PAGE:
Recently, I moderated a customer-led panel at the EDUCAUSE annual conference, which brought together education IT leaders and technology innovators to discuss how to manage multiple-device, multi-OS environments. Clearly, mobile devices are here—and here to stay, which was evidenced by the fact that approximately 140 conference attendees joined our 8:00 a.m. session.
What they heard was that educators definitely have influence over the devices and tools they choose to get their jobs done, and it’s up to IT to strike the right balance between meeting user expectations and the technology policies of the institution.
For Kim Cary, chief information security officer at Pepperdine University, BYOD is not a new concept. Nor is the ongoing battle with what he calls “drive-by Malware,” downloads that are threats and major resource drains. Kim offered a cautionary tale of how information stealers, extortion-ware and spambots can threaten student data and affect public trust in the educational institution.
He acknowledged that anti-virus is still effective at stopping older threats, but also said it’s not the complete answer. Kim compared it to calling only the infantry when you really need the additional support of the Air Force to combat the problem. That’s why he is taking a proactive stance to manage security profiles and automate system updates to stop the vulnerability—not the attack.
In doing so, Pepperdine has taken away software patching and updates from its user community, many of whom aren’t technical enough to keep their own systems current. Instead, he relies on Dell KACE systems management appliances to automate updates and endpoint systems management. He shared how using KACE enabled Pepperdine to patch 2,900 computers at a rate of about 650 a day, which saved being 12-to-18 months behind on security enhancements if they’d chosen to do this task manually.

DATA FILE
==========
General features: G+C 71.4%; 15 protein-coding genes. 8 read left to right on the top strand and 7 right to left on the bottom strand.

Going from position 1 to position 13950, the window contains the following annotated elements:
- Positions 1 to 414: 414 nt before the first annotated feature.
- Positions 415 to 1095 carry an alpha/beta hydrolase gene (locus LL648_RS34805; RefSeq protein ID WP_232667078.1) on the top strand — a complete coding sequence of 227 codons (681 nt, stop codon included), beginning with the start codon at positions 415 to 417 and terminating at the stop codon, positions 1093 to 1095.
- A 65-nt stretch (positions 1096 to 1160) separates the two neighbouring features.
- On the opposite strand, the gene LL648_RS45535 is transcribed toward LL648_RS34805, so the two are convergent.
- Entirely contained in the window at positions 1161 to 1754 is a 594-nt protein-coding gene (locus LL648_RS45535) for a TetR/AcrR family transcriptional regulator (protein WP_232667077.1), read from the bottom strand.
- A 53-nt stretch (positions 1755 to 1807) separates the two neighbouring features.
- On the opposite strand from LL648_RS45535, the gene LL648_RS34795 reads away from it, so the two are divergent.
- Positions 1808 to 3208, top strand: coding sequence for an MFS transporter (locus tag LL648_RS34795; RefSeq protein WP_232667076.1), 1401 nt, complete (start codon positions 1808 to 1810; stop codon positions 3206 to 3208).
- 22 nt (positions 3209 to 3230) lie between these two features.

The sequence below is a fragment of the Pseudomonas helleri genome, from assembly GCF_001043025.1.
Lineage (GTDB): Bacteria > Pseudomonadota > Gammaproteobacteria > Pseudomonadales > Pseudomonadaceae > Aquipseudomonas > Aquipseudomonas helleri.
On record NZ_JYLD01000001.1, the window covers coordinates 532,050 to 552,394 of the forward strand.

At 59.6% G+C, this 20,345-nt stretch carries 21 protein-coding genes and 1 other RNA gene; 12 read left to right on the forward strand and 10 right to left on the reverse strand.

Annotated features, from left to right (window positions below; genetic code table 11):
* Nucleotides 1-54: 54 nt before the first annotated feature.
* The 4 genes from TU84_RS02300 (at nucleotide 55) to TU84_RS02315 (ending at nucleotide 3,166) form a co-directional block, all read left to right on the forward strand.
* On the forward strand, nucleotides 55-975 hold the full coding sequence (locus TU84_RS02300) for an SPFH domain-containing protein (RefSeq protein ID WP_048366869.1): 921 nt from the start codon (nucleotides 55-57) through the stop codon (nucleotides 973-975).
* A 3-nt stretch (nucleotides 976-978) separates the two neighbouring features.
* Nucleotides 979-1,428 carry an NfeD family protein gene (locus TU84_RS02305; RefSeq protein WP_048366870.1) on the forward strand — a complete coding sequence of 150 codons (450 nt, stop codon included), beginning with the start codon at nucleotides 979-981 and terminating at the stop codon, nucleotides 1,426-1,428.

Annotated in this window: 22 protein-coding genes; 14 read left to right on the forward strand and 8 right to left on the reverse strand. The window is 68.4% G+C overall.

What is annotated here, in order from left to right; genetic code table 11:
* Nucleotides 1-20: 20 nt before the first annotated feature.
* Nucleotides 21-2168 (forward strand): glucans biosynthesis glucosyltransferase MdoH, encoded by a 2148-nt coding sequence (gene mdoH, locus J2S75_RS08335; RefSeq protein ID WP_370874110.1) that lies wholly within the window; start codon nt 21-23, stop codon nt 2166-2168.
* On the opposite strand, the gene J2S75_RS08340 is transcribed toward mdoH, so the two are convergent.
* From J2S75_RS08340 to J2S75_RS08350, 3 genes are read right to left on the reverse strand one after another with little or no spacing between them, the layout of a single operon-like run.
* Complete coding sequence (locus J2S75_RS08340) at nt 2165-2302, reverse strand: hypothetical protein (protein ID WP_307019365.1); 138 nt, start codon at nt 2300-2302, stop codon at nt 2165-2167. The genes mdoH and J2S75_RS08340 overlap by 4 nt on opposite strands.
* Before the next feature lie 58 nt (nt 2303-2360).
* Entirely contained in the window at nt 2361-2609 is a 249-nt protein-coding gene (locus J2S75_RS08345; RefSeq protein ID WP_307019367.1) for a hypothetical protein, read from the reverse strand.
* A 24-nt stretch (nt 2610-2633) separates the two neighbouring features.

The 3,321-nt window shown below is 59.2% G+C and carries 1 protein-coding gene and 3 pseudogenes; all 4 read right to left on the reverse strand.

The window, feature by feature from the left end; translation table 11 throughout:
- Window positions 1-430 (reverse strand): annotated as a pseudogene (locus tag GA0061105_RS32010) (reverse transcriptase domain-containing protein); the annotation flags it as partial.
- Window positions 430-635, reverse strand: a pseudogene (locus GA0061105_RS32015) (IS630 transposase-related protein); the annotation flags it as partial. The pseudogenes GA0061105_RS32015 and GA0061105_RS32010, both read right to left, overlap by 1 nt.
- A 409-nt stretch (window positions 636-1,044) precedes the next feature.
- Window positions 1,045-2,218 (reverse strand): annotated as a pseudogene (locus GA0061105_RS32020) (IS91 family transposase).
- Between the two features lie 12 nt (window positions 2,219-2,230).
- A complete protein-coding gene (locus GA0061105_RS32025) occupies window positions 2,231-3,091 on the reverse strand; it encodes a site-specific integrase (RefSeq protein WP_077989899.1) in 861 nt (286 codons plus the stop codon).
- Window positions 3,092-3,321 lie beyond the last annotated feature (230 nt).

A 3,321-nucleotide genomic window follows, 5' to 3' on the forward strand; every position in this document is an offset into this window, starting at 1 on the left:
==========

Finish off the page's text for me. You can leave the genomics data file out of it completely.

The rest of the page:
Dell KACE systems management appliances also helped Chino Valley Unified School District streamline IT management, while giving staff and students continuous access to learning resources. For Georges Khairallah, network specialist at Chino Valley Unified, the surge of mobile devices brought in by students overburdened the district’s network and taxed internal resources. The need to address emerging Common Core requirements extended to BYOD and major infrastructure changes to support the new standards.
The growth of personal mobile devices outpaced the district’s ability to keep up and Chino Valley ran out of IP addresses in some locations. Additional pressure was felt by the Special Education department, which was an early adopter of BYOD. Because of funding, these trailblazers brought iPads into the environment, creating an immediate need for multiple-device, multi-OS support. To lessen the impact of BYOD, Khairallah shared his plans to add a Network Access Control solution, redesign the district’s network topology to better accommodate BYOD and deploy a mobile device management (MDM) solution to increase control over district-owned mobile devices.
In navigating the impact of BYOD on their campuses, both men offered pragmatic advice, including starting with a high-level view of what you want to accomplish and then relying on proofs-of-concept and soft go-live rollouts to minimize disruptions. John Lane, CEO of Logical Front, a Dell solution provider that specializes in desktop virtualization, reinforced these practical tips.
With 90 percent of Logical Front’s business focused on the education market, John is well versed on how desktop virtualization solutions, including Dell’s vWorkspace, can help both K-12 and higher education customers lower BYOD hurdles. He shared insight on how to identify “real world” use cases as virtualizing a lab environment or library system will have different requirements. He also offered recommendations on sizing VDI projects properly, taking into account storage, bandwidth and IOPS caching
Across the board, the panelists told attendees to test new technologies and prove they work in their specific environment before starting large-scale rollouts. They were unanimous in telling everyone to never skimp on training and always pick a partner that understands both BYOD and the special requirements of the education market.
Based on the enthusiastic response to the session, I believe our panelists struck a chord with others who are in the midst of navigating the impact of BYOD on their campus. I would love to hear what our customers are doing, so drop me a line at Bill_Odell@Dell.com to tell me more about your BYOD plans.
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